A new study sheds light on how mitochondrial proteins are synthesized, providing new targets to fight childhood neurological diseases
By Josh Baxt
Photography by Tom Salyer
itochondria make multicellular life possible. These tiny organelles convert glucose into energy, making them critically important for cell survival. Dysfunctional mitochondria can cause devastating diseases, frequently with childhood onset, but until recently they have been difficult to study.
Now, in a paper published as the cover story in the February 19 issue of the journal Science, an international team, including researchers from the Miller School of Medicine and colleagues Alexey Amunts, Ph.D., associate professor of biochemistry and biophysics at Stockholm University in Sweden, and Brendan Battersby, Ph.D., a principal investigator in the Institute of Biotechnology at the University of Helsinki in Finland, has delineated several structures associated with mitochondrial protein synthesis. These findings could help scientists understand the mechanisms that go wrong in some of the deadliest mitochondrial diseases, as well as offer potential therapeutic targets.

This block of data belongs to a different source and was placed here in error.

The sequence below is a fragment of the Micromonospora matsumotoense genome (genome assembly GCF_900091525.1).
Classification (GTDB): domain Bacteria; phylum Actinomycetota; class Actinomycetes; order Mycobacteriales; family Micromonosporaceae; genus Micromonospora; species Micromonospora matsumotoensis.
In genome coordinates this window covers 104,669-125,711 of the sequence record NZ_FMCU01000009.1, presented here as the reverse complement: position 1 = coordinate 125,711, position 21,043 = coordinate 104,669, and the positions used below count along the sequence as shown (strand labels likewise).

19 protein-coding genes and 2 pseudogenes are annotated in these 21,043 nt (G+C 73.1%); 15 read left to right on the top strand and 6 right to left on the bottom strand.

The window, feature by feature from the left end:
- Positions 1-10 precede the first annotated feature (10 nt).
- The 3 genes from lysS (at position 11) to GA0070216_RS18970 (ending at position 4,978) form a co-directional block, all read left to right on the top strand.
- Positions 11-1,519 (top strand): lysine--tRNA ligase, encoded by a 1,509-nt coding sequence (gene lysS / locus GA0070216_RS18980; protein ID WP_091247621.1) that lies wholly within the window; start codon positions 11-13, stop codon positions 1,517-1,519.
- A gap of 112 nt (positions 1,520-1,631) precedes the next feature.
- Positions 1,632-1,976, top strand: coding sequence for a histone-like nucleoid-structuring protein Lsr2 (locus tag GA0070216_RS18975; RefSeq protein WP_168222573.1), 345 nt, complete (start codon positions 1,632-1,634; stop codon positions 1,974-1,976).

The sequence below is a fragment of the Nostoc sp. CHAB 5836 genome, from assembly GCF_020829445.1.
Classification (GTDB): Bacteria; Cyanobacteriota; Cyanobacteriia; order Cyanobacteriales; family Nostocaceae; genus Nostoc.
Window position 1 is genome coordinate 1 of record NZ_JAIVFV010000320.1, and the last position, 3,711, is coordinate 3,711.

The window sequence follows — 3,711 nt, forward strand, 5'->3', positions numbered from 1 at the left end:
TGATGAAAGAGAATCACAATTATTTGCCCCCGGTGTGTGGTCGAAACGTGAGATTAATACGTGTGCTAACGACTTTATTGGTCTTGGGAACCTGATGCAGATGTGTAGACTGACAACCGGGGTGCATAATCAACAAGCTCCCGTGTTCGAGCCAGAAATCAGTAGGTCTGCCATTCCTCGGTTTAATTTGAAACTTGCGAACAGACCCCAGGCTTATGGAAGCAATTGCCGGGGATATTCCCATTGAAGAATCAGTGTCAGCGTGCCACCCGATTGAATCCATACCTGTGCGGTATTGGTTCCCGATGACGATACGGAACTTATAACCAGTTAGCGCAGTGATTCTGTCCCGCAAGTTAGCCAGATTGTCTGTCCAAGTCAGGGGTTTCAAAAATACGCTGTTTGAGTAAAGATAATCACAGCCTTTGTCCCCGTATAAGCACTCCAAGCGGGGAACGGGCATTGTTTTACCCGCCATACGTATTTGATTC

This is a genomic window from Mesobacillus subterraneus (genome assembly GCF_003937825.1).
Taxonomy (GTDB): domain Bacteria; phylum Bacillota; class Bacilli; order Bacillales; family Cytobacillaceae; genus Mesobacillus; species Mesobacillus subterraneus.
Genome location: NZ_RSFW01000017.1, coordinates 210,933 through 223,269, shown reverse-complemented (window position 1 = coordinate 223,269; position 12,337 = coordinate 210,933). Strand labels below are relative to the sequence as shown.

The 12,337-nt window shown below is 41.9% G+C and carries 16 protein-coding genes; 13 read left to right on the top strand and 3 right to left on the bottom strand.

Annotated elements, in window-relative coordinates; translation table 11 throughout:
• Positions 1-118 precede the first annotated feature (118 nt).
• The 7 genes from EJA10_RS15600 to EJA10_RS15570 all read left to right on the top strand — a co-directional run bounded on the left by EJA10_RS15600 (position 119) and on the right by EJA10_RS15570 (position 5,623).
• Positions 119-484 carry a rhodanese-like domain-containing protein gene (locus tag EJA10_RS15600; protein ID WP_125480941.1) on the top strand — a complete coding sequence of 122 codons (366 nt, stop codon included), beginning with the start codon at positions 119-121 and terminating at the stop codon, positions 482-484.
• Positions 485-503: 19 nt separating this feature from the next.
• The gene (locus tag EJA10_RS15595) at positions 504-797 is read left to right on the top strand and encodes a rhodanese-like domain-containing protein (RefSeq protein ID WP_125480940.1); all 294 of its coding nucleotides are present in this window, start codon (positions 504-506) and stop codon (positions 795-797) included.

“Many of these diseases are embryonically lethal,” said Antonio Barrientos Ph.D., professor in the departments of Neurology and Biochemistry and Molecular Biology and co-lead author on the study. “Even if the kids are born, they often die after only a few years. Now, we have uncovered a basic mechanism that drives pediatric mitochondrial disease.”
An ancient story
The study revolves around a protein called OXAIL-1, which binds to the protein-making machinery and shepherds completed proteins into the mitochondrial membrane. This is a critical step. Because these proteins are hydrophobic, they can only be effective in the lipid (fatty) membrane. If OXAIL-1 doesn’t do its job, mitochondrial proteins remain in water, lose their shape and become useless.
A good fit